What is Rotary?
Worldwide Humanitarian Service Organization
Rotary is a worldwide volunteer organization of more than 1.2 million service minded business, professional, and community leaders united to provide humanitarian service and help build goodwill and peace.
About 33,000 Rotary clubs in more than 200 countries and geographical areas conduct projects to address today’s challenges - including illiteracy, disease, hunger, poverty, lack of clean water, and environmental concerns - while encouraging high ethical standards in all vocations. Clubs are nonpolitical, nonreligious, and open to all cultures, races, and creeds. As signified by the motto Service Above Self, Rotary’s main objective is service - in the community, in the workplace, and throughout the world.
As the world’s largest private provider of international scholarships, The Rotary Foundation of Rotary International helps more than 1,000 students annually to study abroad and serve as cultural ambassadors. Rotary also partners with seven prestigious universities around the world, providing opportunities to earn a master’s degree in peace and conflict resolution.
PolioPlus is Rotary’s flagship program. By the time polio is eradicated, Rotary club members will have contributed US$850 million and countless volunteer hours to immunize more than two billion children in 122 countries. Rotary is a spearheading partner in the Global Polio Eradication Initiative, along with the World Health Organization, UNICEF, and the U.S. Centers for Disease Control and Prevention.
Rotary - The World’s First Service club
The first Rotary Club was founded in Chicago, Illinois in February 23, 1905 by lawyer, Paul Harris, and three of his friends. The name "Rotary" derived from the early practice of rotating weekly meetings among members' offices. Weekly meetings were “rotated” among the founders. Paul P. Harris was born in Racine, Wisconsin on April 19, 1868. When he passed away in January, 1947, he was president emeritus of Rotary International.
What is the Object of Rotary?
The Object of Rotary is to encourage and foster the ideal of service as a basis of worthy enterprise and, in particular, to encourage and foster:
- First - The development of acquaintance as an opportunity for service;
- Second - High ethical standards in business and professions, the recognition of the worthiness of all useful occupations, and the dignifying of each Rotarian's occupation as an opportunity to serve society;
- Third - The application of the ideal of service in each Rotarian's personal, business, and community life;
- Fourth - The advancement of international understanding, goodwill, and peace through a world fellowship of business and professional persons united in the ideal of service.
Based on the Object of Rotary, the Avenues of Service are Rotary’s philosophical cornerstone and the foundation on which club activity is based:
- Club Service focuses on strengthening fellowship and ensuring the effective functioning of the club.
- Vocational Service encourages Rotarians to serve others through their vocations and to practice high ethical standards.
- Community Service covers the projects and activities the club undertakes to improve life in its community.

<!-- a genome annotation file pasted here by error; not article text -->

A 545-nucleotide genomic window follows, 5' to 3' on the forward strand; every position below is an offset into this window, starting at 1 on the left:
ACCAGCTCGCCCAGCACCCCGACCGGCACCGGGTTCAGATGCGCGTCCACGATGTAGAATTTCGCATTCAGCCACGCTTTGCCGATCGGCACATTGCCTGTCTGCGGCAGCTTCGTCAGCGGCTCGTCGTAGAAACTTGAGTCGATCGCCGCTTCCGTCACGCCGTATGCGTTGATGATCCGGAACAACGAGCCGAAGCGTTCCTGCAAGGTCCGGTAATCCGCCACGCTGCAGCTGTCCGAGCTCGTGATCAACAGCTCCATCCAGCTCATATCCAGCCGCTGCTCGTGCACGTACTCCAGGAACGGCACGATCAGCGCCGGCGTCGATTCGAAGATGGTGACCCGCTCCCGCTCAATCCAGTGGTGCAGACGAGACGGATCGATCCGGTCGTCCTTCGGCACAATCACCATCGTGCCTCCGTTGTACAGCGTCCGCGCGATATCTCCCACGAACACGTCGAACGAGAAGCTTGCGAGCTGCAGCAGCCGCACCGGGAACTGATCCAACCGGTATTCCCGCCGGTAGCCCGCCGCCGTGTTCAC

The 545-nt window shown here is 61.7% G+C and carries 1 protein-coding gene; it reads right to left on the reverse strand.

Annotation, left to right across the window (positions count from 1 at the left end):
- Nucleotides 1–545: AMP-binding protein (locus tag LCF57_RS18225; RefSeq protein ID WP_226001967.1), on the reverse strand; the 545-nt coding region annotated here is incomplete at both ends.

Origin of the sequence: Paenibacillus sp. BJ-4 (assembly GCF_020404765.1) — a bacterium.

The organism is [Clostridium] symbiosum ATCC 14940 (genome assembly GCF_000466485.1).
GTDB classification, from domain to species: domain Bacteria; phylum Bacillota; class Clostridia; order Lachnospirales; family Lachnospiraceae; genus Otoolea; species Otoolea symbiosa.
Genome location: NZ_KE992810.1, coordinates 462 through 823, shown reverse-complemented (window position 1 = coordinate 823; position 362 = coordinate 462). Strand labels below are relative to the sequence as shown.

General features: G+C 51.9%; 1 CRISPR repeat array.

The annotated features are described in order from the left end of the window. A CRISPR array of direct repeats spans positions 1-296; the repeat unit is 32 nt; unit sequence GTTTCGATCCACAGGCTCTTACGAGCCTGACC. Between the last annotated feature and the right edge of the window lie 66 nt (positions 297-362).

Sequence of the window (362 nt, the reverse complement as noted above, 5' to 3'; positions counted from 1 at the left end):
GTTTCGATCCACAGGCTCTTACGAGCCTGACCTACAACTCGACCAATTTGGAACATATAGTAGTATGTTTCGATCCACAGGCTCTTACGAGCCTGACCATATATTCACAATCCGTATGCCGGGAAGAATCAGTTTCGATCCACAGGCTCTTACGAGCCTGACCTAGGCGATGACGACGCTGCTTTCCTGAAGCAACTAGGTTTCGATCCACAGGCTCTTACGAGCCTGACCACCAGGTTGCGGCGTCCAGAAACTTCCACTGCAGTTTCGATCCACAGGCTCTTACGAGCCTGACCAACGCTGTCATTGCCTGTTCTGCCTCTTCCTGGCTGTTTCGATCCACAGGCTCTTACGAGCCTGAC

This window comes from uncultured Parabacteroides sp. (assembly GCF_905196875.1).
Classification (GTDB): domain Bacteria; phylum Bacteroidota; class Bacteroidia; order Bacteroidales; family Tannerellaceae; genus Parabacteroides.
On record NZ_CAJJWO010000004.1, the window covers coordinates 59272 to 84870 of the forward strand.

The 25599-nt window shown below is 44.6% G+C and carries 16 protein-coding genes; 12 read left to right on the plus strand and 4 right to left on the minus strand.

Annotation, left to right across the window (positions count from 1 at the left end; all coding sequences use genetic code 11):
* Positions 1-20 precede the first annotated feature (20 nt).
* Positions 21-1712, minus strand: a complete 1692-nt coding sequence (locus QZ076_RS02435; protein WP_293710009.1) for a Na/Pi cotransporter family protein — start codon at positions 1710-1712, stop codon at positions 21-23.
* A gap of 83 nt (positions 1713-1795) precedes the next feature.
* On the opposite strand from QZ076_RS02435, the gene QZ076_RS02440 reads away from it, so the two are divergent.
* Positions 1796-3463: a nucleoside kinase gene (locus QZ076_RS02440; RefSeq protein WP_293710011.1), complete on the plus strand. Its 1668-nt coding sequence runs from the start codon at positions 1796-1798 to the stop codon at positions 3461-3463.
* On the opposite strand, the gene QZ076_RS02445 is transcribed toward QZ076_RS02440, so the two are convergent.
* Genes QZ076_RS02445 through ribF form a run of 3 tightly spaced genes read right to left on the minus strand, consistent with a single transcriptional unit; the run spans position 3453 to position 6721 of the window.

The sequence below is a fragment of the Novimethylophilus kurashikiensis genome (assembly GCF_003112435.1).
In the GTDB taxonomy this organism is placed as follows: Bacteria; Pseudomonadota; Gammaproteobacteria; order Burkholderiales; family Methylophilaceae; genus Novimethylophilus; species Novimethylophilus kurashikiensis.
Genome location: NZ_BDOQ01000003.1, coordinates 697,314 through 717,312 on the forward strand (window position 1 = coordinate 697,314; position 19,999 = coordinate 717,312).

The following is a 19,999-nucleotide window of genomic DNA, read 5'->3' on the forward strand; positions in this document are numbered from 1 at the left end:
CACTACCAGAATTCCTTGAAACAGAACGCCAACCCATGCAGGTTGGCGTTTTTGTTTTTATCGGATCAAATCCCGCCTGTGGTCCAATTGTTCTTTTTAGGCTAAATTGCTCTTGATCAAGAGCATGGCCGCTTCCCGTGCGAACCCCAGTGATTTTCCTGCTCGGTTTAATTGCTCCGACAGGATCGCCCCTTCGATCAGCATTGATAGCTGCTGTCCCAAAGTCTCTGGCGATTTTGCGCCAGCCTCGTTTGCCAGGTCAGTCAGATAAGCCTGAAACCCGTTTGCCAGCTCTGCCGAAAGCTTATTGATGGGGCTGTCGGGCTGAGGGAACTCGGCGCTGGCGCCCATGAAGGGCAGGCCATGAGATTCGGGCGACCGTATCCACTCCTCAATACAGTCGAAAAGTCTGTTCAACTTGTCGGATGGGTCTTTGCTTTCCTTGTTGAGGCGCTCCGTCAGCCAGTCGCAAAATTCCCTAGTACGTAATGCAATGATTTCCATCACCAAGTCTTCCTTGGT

- International Service encompasses actions taken to expand Rotary’s humanitarian reach around the globe and to promote world understanding and peace.
- New Generations Service recognizes the positive change implemented by youth and young adults through leadership development activities, service projects, and exchange programs.
The Four-Way Test
From the earliest days of the organization, Rotarians were concerned with promoting high ethical standards in their professional lives. One of the world's most widely printed and quoted statements of business ethics is The Four-Way Test, which was created in 1932 by Rotarian Herbert J. Taylor (who later served as RI president) when he was asked to take charge of a company that was facing bankruptcy. This 24-word test for employees to follow in their business and professional lives became the guide for sales, production, advertising, and all relations with dealers and customers, and the survival of the company is credited to this simple philosophy. Adopted by Rotary in 1943, The Four-Way Test has been translated into more than a hundred languages and published in thousands of ways. It asks the following four questions:
Of the things we think, say or do
- Is it the TRUTH?
- Is it FAIR to all concerned?
- Will it build GOODWILL and BETTER FRIENDSHIPS?
- Will it be BENEFICIAL to all concerned?
Declaration Of Rotarians in Businesses and Professions>
As a Rotarian engaged in a business or profession, I am expected to:
- consider my vocation to be another opportunity to serve;
- be faithful to the letter and to the spirit of the ethical codes of my vocation, to the laws of my country, and to the moral standards of my community;
- do all in my power to dignify my vocation and to promote the highest ethical standards in my chosen vocation;
- be fair to my employer, employees, associates, competitors, customers, the public, and all those with whom I have a business or professional relationship;
- recognize the honor and respect due to all occupations which are useful to society;
- offer my vocational talents: to provide opportunities for young people, to work for the relief of the special needs of others, and to improve the quality of life in my community;
- adhere to honesty in my advertising and in all representations to the public concerning my business or profession;
- neither seek from nor grant to a fellow Rotarian a privilege or advantage not normally accorded others in a business or professional relationship.